Yesterday, the Moose-Wilson Road opened up after a number of days of being closed early, due to grizzly bears being seen there for the first time since Grand Teton National Park’s inception. Many cried foul, but the park service stood its ground and kept it closed as long as grizzlies were present. With so many black bears seen every year on the road, why the sudden change in policy? Was it really worth closing off an entire road?
The park cites that “…when there is a conflict between conserving resources and values and providing for the enjoyment of them, conservation is to be predominant.” My first reaction was to side with those that felt the park had gone too far, but once I got past the fact that I wasn’t getting photos of my favorite animal, I accepted the extra protection. I’m completely happy knowing that not only are grizzlies back there, but that they’re fully protected back there, unlike some other areas of the park where they frequently can, and do, cross paths with hunters.
Yesterday, with grizzly bears seeming to be out of the area, they opened the road up again and while fall is all but gone in most areas of Grand Teton National Park, visitors were delighted to see a bouquet of colors all along the entire formerly closed stretch of Moose-Wilson Road. Photographers were stopped all over the roadsides capturing the yellows, fluorescent oranges and bright greens on aspen trees as they intermingled with bold, burnt reds on the hawthorn bushes.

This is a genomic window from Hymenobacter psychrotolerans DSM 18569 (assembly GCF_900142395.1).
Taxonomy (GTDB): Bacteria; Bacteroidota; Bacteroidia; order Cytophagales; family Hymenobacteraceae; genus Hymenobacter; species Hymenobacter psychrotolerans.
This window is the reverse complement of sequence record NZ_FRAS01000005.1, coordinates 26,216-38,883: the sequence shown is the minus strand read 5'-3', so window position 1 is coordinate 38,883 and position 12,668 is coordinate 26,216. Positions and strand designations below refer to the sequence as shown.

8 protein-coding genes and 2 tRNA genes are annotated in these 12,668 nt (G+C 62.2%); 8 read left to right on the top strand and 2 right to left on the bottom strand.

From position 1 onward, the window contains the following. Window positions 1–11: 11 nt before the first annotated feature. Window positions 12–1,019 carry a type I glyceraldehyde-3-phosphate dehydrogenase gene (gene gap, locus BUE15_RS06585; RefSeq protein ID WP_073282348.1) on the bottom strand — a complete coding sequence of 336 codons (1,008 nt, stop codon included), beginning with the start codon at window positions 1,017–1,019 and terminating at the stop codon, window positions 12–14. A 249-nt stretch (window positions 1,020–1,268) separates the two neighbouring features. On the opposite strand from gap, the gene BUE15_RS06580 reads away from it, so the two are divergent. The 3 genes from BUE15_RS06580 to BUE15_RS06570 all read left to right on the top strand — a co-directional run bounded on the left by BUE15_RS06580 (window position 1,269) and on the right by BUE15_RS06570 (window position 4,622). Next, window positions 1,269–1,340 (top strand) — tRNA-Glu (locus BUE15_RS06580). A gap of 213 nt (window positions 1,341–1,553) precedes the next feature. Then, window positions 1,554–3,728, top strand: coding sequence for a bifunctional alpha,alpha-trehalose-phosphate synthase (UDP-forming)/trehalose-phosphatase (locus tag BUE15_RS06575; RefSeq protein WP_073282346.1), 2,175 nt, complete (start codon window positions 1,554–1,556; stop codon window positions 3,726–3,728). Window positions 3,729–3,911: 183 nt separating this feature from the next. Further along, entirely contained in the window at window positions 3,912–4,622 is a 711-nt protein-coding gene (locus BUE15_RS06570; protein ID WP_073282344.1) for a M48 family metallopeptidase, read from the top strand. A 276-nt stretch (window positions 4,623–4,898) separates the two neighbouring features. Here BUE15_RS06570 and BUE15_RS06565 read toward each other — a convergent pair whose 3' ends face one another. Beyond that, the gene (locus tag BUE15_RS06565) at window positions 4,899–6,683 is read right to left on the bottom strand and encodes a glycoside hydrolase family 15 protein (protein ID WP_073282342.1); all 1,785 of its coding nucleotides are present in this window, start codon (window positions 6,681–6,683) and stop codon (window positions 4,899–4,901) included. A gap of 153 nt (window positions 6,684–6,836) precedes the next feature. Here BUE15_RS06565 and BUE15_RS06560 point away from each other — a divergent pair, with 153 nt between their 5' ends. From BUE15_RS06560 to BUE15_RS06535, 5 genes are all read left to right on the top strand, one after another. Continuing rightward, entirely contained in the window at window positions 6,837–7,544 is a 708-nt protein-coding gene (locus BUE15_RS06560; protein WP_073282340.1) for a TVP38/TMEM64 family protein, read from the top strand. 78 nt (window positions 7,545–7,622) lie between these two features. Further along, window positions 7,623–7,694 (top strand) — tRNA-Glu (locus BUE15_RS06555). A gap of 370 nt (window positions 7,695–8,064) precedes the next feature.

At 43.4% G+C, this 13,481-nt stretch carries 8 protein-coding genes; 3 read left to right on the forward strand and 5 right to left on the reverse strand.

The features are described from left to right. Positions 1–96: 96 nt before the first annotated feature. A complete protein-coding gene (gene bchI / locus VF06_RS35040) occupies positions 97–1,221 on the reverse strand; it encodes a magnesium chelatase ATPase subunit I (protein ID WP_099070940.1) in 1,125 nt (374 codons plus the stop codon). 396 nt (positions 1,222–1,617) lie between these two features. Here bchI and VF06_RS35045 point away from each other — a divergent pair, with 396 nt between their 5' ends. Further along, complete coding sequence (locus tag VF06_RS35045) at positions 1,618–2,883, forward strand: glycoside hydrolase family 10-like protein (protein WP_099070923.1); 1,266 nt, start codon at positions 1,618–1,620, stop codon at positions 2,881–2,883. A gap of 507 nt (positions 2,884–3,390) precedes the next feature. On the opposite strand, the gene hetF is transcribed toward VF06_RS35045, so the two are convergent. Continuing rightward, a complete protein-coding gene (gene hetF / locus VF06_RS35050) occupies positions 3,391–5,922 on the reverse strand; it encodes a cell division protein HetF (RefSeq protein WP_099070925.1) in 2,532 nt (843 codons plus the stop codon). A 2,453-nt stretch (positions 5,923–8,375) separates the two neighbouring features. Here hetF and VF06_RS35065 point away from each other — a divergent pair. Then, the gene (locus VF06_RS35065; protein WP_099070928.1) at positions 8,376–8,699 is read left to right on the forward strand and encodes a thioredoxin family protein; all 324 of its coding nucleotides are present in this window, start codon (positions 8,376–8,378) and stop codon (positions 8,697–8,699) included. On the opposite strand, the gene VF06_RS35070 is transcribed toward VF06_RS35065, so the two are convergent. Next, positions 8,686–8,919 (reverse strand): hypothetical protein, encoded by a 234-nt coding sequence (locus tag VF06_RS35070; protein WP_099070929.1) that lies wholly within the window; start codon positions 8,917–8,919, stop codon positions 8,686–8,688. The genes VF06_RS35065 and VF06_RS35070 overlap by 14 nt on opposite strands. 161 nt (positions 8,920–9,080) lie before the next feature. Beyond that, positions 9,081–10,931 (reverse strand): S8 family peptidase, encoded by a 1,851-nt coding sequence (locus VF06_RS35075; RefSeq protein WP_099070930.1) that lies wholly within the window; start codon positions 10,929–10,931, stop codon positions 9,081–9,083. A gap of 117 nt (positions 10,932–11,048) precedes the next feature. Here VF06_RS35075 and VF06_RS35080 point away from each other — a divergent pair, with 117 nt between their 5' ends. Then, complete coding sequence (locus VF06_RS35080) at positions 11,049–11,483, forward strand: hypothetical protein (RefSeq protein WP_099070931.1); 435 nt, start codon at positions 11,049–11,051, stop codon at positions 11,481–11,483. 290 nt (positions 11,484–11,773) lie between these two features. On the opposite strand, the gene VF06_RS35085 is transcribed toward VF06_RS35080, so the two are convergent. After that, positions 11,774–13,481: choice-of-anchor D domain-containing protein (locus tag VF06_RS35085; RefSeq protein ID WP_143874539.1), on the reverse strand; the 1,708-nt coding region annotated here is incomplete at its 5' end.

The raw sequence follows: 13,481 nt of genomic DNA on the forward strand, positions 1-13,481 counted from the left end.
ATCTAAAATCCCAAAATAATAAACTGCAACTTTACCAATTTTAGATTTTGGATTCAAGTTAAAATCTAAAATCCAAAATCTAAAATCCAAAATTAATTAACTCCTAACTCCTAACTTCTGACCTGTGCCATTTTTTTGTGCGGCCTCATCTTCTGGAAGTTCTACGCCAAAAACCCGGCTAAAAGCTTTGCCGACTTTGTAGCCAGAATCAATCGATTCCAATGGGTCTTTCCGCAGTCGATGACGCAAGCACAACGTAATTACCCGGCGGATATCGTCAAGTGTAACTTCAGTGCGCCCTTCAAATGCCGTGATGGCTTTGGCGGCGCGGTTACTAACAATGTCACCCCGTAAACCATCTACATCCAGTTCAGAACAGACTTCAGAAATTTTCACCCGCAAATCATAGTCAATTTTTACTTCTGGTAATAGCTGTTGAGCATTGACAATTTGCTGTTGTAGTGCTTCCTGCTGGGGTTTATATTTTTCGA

Later in the day though, Grizzly Bear #610 was spotted once again, thus prompting another closure of the road. For those that haven’t traveled the road before, it’s a very narrow and winding road lined with thick vegetation in areas where bears frequent as they feed on the hawthorn berries. One might wonder though, with so many black bears, why close it for grizzly bears? Black bears are much more docile than grizzlies. While you can get away with being in close proximity to a black bear (though of course, it’s not recommended at all), a grizzly bear is much more likely to let you know it doesn’t want you near it, especially if she has cubs. Add to that a number of locals that unfortunately speed through on their way to/from work, as well as a large percentage of people that don’t know the difference between a black and grizzly bear, and it’s a pretty solid recipe for disaster. With the animal still on the endangered species list, the park is out to do all it can to ensure those animals continue to thrive.
I had, at first, felt that the park had overstepped their boundaries in closing off the road, but in knowing that those grizzly bears are protected as well as they can be, it’s good to know that I’ll most likely be seeing them happy and healthy in the spring again.